"It's a sort of an unofficial start to the season," Sam Fuld said. "Certainly from the fans' perspective, I think it's a really great experience getting a chance to meet us one on one."
Once again Fan Fest offered a cornucopia of things to do for any Rays fan, many of which were directed toward the youngest fans.
Activities for children included "Reading with the Rays," where Rays players read select stories to kids throughout the day; an interactive zone where kids could take cuts in a big league batting cage, test their arm speed in the pitch booth and swing for the fences in the Wiffle Ball Home Run Derby; the Sweetbay Supermarket High Five Station, which allowed kids to run the bases and receive high fives from players as they crossed home plate; and the Sagicor Coaches Clinic station, where Rays coaches and staff conducted free clinics.
However, the fun was not limited to kids. There were interactive baseball activities for people of all ages, in addition to appearances by Rays players and coaches at various stations throughout the day.
One of the most unique offerings was the MetroPCS Call-A-Friend Stage, which offered fans the opportunity to have a Rays player call one of their friends or family members.
"We're pretty creative in the things we do," Fuld said. "I don't know how many other organizations have their players make phone calls and play hot-shot basketball with the fans. It's really nice for them. I'm sure it gets their mindsets headed for baseball season."
The long lines of fans waiting for autographs created a striking visual of just how much Rays fans care about their team.
"It's always good to see the fans coming out and knowing that they support you," Jose Molina said. "I can't tell you how many fans we have, because the attendance at home is not always great. But those who come to the games and support us, that's huge for us, huge for the players, just because we have to play for something, and they are a reason to play. When they come to the stadium, we get excited, and when they come to Fan Fest, the more fans that come tell us the season is going to go the same way."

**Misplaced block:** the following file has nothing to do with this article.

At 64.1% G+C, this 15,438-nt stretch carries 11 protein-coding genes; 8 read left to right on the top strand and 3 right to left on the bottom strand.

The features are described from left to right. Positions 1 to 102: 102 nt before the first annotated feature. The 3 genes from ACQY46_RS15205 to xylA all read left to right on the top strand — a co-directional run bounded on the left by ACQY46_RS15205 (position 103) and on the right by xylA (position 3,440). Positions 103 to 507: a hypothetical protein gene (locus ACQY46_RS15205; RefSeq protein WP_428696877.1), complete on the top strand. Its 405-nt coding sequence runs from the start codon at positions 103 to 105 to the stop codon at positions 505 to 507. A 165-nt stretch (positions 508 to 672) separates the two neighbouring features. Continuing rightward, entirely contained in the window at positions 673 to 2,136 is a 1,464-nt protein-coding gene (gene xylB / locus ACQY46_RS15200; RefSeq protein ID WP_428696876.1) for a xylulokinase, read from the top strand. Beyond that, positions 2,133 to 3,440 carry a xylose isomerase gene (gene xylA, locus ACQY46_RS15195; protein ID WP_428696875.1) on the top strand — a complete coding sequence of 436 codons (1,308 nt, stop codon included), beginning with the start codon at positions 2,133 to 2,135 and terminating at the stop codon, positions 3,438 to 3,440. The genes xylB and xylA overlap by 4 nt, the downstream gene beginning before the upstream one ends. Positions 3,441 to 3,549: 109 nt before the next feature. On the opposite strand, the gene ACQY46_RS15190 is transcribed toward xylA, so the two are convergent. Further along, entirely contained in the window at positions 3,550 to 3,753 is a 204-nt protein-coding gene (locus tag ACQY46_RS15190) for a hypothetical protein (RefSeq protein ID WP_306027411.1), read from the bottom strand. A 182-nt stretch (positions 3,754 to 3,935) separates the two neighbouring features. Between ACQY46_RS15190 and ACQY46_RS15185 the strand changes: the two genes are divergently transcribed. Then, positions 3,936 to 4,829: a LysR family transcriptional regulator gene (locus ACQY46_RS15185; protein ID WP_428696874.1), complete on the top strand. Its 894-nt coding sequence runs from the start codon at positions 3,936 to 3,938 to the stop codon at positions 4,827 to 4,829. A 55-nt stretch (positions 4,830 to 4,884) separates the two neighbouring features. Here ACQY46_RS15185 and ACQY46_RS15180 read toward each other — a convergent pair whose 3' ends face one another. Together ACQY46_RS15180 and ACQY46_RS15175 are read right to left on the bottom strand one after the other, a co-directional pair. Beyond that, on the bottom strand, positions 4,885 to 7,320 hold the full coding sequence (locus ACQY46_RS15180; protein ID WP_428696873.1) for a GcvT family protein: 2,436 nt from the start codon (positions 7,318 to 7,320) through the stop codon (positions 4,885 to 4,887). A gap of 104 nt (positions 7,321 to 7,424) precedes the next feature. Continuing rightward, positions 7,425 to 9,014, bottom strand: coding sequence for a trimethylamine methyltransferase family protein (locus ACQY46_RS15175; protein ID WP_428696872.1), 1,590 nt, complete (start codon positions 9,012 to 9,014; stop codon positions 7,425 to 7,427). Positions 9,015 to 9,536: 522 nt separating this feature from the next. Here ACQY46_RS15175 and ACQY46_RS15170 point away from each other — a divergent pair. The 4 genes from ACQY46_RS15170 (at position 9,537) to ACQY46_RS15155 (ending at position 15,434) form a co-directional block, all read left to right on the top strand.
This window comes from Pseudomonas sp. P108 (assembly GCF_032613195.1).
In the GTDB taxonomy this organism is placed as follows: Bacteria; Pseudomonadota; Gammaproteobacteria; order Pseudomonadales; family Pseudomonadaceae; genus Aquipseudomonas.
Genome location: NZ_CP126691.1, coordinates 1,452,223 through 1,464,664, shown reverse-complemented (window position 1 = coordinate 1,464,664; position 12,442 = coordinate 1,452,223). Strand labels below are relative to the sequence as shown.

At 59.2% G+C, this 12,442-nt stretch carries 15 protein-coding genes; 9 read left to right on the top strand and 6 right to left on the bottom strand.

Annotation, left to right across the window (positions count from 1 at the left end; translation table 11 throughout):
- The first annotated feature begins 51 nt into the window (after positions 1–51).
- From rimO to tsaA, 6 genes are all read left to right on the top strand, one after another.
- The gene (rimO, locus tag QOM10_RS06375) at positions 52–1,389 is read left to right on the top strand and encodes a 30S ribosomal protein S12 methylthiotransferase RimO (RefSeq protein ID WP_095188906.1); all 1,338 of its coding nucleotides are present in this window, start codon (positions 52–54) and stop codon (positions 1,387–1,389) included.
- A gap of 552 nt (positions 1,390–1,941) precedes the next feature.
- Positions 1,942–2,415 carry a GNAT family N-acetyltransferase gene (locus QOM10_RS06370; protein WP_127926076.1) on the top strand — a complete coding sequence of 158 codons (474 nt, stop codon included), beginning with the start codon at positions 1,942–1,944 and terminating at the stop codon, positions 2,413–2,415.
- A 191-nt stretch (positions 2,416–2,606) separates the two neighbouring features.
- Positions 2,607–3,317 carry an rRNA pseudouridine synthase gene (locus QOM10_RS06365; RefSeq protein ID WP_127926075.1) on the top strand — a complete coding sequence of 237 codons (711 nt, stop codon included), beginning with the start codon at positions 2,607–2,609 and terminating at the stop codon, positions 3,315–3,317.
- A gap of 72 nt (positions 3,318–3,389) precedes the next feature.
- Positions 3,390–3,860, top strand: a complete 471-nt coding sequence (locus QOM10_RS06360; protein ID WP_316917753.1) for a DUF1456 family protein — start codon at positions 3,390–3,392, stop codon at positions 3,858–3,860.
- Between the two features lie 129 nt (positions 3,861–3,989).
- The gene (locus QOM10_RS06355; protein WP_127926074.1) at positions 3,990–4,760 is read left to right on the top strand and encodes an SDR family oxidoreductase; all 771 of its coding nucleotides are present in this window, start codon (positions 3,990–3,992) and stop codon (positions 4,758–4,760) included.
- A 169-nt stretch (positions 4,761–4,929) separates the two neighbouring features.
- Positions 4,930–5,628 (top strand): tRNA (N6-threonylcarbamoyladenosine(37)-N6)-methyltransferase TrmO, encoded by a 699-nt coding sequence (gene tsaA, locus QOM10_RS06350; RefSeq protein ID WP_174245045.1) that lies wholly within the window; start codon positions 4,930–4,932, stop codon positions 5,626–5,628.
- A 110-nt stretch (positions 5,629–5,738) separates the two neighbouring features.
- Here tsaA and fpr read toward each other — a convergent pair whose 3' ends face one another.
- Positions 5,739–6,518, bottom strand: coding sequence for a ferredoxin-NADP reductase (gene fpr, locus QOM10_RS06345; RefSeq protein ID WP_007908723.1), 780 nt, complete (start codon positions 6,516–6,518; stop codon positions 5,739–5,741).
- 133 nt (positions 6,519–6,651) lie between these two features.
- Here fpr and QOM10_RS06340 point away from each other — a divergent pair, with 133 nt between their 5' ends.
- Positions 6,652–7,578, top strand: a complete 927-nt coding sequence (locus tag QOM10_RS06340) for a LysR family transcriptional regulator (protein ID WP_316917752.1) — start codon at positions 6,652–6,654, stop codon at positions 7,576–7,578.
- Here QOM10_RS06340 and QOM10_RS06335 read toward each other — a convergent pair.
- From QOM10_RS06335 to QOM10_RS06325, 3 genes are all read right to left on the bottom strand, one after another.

Added Desmond Jennings: "I love Fan Fest. The true supporters come to Fan Fest. We get to hang out and mingle around and get to know some of the people who really, really love baseball."
Fans paid for wristbands that granted them the opportunity to get autographs from Rays players and coaches. The money from those wristband sales will be re-routed in a donation to the ALS Association Florida Chapter. Rays TV and radio broadcasters and more than 25 former Major League players were also on hand signing autographs for free throughout the day.
Joe Maddon served up his traditional Thanksmas meal, in which a limited number of fans who purchased tickets were afforded the opportunity to enjoy a plate of Maddon's homemade spaghetti, meatballs, sausage and pierogies, dishes the Rays manager has served at area homeless shelters over the last seven winters as part of his Thanksmas initiative.
All proceeds from the Thanksmas meal benefitted the Rays Baseball Foundation and local Salvation Army centers.
"It's really nice to be able to incorporate it with the Fan Fest. It brings even more awareness to it, and it just keeps getting bigger on an annual basis," Maddon said. "We're coming off a great December [when Thanksmas is held], where we were able to raise a lot of money and impact a lot of lives positively. Part of the ascension with all that is the Fan Fest notoriety we've been receiving, and that's obviously a good thing."
And the Rays Charity Yard Sale returned for a third year. Fans were able to purchase unique game-used and autographed memorabilia dating back to the inaugural season. All proceeds benefit the Rays Baseball Foundation.